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Completing your own Texas Living Will

Published by Chapster on 2006/2/17 (5703 reads)
This discussion occurred during a recent taping of the KEOM 88.5FM Community Focus segment. Mike was interviewed by Dr. James Griffin. This segment deals with completing the Texas Living Will, also known as the Directive to Physicians.

Dr. Griffin: So, Mike, what are we talking about today?

Mike: Well, I thought we would take a few minutes to talk about the document known as the Living Will. Many people don’t want to talk about these kinds of issues. But, they are so important. We all remember the struggles that the Schaivo family underwent last year. They continue to have repercussions. Every day I speak with folks who are interested in completing their Living Will. They just need a little help in completing it. So, I thought I would provide that guidance, in three easy steps. We also want to note that the Living Will is also called a Directive to Physicians. The terms are used interchangeably.

Dr. Griffin: That sounds great Mike. So, Step One, where would they get the document?

Mike: Without any effort at all, they can download a copy of the Texas Living Will from This is an exact copy of the form from the Texas Department of Aging and Disability. It is available in both Spanish and English on our site. Listeners will need the Adobe Acrobat Reader™. Simply open the file and print out the form.

Dr. Griffin: Step Two, we have the form in our hands, what next?

Mike: Listeners would simply print their names in the first blank space. The purpose of the Living Will is to make treatment preferences about the care they would want if they were terminally or irreversibly ill and were not able to communicate. So, there are four checkboxes on the left side. Two of them talk about terminal illness and two of them talk about irreversible illness. The choices are as follows: “If I am terminally ill and am expected to die within six months, even with available life-sustaining treatment,” – and here’s the first two choices: “I request that all treatments other than those needed to keep me comfortable be discontinued or withheld and my physician allow me to die as gently as possible. OR I request that I be kept alive in this terminal condition using available life sustaining treatment (This selection does not apply to hospice care).” So, the first choice is to keep me comfortable but let me go. The second choice is to do whatever can be done to keep me alive even though I am terminal. Listeners should initial the blank that reflects their personal values.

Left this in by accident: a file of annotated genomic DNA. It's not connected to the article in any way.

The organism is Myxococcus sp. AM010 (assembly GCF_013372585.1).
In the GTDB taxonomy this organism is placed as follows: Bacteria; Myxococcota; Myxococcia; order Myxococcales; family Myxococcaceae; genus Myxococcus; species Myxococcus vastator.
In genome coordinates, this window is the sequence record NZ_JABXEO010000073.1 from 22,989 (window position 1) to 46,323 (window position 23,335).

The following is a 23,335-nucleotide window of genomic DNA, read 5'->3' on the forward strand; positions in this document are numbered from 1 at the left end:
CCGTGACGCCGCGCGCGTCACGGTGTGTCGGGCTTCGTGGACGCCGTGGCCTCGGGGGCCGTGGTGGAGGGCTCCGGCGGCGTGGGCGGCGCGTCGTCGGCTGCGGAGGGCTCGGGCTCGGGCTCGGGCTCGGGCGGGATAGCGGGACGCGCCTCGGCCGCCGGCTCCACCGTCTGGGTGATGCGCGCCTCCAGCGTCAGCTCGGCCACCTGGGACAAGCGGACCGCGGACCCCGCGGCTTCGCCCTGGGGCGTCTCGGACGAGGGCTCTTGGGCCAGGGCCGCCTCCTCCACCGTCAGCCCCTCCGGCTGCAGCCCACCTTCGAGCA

The next section deals with irreversible illness such as a persistent vegetative state. In this condition, the person would not be expected to care for himself or herself and would die without life-sustaining treatment. Other than that the choices are essentially the same as with terminal illness. Listeners would make the same choice there. There are some blank spaces where listeners can write in any other preferences, such as “I do/do not want artificial feeding” – things like that. Flip over to the next page. Write in the names of two people to make choices for you if you can’t speak for yourself. Write their relationship to you as well. Finally, drop down to the next section of blanks. Now, invite a couple of unrelated friends or office mates to step into your room. They can’t be heirs either. Make sure and read the stipulations on the form! Buy them a Coke and sign the document, date it and write your city, county and state of residence. Then let your friends witness it. No more than fifteen minutes. Make some copies, give them to your family and take them with you whenever you go to the hospital. You may also want your lawyer to check it. Step Three kick back, knowing you did something good for yourself.

Tags: living   ethics   directive   advance   will   Texas  

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